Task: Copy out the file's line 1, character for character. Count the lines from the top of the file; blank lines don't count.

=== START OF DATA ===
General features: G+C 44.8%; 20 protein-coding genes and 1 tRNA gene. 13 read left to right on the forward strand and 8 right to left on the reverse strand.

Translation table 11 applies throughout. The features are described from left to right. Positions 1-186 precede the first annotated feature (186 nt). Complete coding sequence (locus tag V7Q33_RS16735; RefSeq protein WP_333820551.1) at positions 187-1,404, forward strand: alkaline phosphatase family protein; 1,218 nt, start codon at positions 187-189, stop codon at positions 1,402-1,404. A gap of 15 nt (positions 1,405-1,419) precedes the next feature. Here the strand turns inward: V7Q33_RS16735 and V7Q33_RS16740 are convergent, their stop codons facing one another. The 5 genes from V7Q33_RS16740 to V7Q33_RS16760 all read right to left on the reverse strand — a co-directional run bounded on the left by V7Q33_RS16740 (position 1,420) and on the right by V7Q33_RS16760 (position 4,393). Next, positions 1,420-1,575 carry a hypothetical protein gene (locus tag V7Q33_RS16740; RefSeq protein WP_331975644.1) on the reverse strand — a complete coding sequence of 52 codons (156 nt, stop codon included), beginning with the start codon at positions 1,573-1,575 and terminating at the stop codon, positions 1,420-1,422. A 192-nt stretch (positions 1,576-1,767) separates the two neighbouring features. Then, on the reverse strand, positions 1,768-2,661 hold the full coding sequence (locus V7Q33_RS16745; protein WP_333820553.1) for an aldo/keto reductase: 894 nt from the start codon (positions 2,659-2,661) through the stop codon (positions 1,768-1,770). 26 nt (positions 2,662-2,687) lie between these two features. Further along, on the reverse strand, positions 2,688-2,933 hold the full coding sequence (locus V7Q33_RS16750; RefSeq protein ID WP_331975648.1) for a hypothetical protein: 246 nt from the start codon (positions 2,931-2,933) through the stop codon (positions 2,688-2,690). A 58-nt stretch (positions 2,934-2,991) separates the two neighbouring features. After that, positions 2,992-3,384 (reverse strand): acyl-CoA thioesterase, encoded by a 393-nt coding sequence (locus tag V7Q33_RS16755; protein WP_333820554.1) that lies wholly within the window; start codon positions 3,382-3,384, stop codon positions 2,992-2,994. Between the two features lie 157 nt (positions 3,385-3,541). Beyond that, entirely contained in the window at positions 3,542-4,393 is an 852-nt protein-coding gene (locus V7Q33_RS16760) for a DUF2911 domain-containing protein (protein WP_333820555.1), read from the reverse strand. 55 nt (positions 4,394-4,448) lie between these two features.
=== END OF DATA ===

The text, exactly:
General features: G+C 44.8%; 20 protein-coding genes and 1 tRNA gene. 13 read left to right on the forward strand and 8 right to left on the reverse strand.